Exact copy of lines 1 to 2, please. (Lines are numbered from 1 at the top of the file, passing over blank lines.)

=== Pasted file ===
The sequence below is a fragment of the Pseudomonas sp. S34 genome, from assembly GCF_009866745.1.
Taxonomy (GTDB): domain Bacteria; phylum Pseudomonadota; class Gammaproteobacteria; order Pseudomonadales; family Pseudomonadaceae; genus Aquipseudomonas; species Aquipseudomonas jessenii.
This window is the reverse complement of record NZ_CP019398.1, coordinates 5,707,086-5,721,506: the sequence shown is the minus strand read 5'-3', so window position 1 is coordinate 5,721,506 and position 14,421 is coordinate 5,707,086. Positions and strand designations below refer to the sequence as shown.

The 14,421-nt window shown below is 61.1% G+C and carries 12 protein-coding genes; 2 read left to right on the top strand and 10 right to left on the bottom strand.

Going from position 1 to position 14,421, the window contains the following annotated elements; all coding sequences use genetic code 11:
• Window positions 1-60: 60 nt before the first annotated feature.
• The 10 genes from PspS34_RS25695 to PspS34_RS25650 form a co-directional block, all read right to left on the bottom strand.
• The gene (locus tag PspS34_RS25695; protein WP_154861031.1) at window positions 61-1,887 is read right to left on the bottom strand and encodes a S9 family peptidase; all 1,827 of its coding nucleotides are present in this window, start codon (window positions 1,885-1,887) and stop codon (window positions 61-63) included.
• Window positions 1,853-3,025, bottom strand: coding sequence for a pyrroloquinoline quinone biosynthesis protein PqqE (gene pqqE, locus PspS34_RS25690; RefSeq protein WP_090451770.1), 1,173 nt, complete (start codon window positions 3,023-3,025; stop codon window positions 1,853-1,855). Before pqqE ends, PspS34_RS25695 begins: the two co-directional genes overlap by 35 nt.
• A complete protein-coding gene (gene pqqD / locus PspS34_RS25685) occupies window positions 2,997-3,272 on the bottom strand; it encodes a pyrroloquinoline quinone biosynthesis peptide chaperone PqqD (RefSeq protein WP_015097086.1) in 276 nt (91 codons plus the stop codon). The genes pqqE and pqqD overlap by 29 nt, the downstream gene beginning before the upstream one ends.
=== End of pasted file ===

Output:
The sequence below is a fragment of the Pseudomonas sp. S34 genome, from assembly GCF_009866745.1.
Taxonomy (GTDB): domain Bacteria; phylum Pseudomonadota; class Gammaproteobacteria; order Pseudomonadales; family Pseudomonadaceae; genus Aquipseudomonas; species Aquipseudomonas jessenii.